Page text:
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Languages

Simultaneous interpretation in:

  • English
  • French
  • Spanish
  • Japanese

Friday 2 October 2020

13.00 - 14.45

A tightrope walk to recovery - Economy & Employment

Laurence BooneChief Economist, Head of the Economics Department and Special Counsellor to the Secretary-General, OECD
Stefano ScarpettaDirector for Employment, Labour and Social Affairs, OECD

Discussants: 
Luděk Niedermayer, Member of the European Parliament, Czech Republic
Lina Galvez Muñoz, Member of the European Parliament, Spain

The COVID-19 pandemic is the largest health, economic and social shock to the global economy since the Second World War. Despite containment and mitigation policies severely affecting social and economic activities, initial government responses were rapid, impressive and appropriate. However, in an environment of high uncertainty they now face crucial and urgent policy decisions to continue supporting workers, their families and companies.

The session covered the global economic outlook and how to foster an inclusive and sustainable recovery, provide support to the vulnerable and minimise long-term joblessness, income loss and scarring of individuals and economies.

Through a first assessment of the initial labour market impact of the COVID-19 crisis and of countries’ wide set of policy responses, it also explored how countries could adapt the measures taken in the first months of the crisis during the gradual reopening of the economy in a context in which we still have to coexist with the virus.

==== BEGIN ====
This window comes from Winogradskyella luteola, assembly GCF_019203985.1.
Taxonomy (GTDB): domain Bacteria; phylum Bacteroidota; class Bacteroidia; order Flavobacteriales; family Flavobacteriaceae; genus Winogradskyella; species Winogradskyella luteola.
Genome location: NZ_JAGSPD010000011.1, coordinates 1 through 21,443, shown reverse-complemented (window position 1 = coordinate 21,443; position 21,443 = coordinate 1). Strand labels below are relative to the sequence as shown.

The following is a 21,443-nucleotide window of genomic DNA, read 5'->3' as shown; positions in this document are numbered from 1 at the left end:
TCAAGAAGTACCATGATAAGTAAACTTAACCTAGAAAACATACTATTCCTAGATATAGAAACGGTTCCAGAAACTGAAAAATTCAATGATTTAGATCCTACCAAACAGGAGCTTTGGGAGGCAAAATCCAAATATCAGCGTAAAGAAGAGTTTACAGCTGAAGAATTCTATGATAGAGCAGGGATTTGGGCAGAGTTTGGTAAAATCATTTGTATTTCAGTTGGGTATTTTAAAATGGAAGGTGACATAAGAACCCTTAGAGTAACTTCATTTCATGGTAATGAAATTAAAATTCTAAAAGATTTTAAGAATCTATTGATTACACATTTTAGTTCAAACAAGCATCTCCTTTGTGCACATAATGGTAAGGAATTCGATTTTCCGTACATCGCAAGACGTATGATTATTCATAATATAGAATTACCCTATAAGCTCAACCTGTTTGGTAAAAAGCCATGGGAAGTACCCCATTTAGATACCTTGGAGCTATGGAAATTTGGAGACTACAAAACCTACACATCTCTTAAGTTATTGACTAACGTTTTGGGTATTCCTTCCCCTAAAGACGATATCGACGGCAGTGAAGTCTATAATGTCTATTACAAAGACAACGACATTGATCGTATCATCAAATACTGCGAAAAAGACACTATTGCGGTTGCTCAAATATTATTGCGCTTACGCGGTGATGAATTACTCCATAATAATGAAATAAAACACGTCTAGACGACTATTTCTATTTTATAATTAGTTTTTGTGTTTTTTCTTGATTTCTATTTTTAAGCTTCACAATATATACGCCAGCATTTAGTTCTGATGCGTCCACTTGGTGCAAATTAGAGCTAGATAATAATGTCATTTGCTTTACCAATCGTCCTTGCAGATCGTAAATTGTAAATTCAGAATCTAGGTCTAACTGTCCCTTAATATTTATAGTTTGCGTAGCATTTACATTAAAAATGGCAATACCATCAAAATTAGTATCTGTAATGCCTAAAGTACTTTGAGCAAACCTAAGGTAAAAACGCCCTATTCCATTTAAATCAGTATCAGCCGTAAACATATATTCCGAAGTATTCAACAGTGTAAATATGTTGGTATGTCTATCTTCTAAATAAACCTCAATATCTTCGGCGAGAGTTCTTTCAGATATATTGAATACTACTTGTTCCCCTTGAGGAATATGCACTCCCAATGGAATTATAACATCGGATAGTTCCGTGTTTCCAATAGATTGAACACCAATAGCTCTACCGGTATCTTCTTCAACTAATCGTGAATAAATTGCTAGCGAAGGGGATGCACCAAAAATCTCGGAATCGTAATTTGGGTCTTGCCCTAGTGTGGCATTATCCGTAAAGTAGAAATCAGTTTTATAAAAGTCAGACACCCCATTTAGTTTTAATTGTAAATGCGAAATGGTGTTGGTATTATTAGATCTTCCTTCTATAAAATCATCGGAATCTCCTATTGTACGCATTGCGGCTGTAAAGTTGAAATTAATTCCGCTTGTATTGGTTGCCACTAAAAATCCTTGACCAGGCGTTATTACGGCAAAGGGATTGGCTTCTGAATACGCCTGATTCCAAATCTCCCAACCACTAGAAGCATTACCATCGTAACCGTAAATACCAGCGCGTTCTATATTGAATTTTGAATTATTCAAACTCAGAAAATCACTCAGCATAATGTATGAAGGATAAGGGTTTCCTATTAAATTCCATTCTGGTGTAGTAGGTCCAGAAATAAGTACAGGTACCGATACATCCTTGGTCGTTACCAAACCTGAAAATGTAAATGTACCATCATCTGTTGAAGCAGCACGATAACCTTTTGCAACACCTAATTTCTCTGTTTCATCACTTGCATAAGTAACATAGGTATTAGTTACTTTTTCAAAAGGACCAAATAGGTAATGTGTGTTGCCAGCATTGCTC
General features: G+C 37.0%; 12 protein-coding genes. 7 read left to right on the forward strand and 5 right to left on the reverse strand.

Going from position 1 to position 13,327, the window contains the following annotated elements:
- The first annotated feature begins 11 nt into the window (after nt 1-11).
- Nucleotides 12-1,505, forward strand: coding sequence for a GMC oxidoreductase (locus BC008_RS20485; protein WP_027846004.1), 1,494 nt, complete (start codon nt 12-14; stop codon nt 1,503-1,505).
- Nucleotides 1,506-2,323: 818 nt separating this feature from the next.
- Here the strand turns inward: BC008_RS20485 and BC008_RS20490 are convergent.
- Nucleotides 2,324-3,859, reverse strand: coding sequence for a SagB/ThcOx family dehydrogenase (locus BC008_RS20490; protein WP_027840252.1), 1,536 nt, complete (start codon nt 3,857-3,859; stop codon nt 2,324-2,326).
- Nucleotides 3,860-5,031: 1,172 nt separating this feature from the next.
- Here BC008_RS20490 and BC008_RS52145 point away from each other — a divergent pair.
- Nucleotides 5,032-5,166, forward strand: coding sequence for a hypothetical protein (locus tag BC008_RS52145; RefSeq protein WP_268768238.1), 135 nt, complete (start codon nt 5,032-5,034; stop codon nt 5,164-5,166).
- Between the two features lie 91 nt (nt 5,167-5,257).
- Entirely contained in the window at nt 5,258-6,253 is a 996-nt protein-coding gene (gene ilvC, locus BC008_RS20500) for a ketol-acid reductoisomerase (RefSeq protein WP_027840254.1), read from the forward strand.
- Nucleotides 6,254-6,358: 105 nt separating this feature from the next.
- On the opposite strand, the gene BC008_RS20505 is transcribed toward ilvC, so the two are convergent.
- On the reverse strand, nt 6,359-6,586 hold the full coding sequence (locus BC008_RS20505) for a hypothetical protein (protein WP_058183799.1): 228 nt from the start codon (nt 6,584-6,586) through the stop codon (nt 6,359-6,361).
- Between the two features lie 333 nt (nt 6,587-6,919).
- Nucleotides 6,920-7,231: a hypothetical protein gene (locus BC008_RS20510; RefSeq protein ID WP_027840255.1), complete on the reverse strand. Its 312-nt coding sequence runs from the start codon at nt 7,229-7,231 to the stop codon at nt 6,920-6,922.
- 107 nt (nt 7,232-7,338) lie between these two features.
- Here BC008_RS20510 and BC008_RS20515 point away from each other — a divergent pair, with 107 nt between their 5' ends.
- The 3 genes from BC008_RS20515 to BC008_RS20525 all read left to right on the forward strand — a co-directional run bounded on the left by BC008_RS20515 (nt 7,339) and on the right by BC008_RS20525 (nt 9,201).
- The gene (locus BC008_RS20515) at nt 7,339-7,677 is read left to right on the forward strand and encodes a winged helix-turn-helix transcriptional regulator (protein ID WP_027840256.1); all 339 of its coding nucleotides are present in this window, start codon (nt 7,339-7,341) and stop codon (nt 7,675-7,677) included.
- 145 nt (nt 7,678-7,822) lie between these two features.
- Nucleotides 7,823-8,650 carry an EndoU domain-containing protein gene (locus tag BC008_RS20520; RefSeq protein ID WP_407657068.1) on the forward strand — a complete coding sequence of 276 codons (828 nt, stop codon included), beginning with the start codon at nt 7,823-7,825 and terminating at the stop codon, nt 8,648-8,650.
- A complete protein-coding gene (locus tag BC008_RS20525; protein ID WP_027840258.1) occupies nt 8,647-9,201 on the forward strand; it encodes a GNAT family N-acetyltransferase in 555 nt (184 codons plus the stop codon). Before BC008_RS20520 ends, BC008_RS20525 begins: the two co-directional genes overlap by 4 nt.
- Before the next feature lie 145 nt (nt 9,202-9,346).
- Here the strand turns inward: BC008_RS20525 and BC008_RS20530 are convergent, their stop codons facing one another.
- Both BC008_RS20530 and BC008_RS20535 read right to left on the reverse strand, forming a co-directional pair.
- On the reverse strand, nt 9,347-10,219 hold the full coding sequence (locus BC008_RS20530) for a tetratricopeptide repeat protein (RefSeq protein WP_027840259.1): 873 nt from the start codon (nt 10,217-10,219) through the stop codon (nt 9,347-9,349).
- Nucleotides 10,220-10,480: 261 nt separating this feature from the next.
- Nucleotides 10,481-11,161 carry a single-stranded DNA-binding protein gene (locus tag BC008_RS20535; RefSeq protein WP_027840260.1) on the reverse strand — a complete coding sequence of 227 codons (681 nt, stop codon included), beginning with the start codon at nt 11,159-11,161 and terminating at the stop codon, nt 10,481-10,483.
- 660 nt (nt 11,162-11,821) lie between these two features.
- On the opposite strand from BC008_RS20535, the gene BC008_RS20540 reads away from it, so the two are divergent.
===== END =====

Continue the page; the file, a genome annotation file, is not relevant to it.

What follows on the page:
14.45 - 15.00

Break

15.00 - 16.30

Business and Financial Outlook: Stabilising finances and fostering business & SME resilience

Greg Medcraft, Director for Financial and Enterprise Affairs, OECD
Lamia Kamal-Chaoui, Director, Centre for Entrepreneurship, SMEs, Regions and Cities, OECD

Discussant: Alexander Kulitz, Member of Parliament, Germany

Governments around the world have made commitments to a “green recovery” from the COVID-19 pandemic. Public resources are already being mobilised to this end – but private sector financing and business activities, too, must engender a more resilient and sustainable recovery. While many industries are considering environmental, social and governance (ESG) factors in investment decision-making, investors lack readily available, verifiable, comparable data to judge ESG performance and direct capital accordingly.

This session took stock of what financial markets can deliver to support sustainability outcomes, and what policy makers can do to make ESG investing more efficient and fairer. It also provided an early look at new OECD work on the impact of the COVID-19 crisis on small and medium enterprises (SMEs) and on government policy responses.

16.30 - 16.45

Closing remarks

Anthony Gooch, Director for Public Affairs and Communications, OECD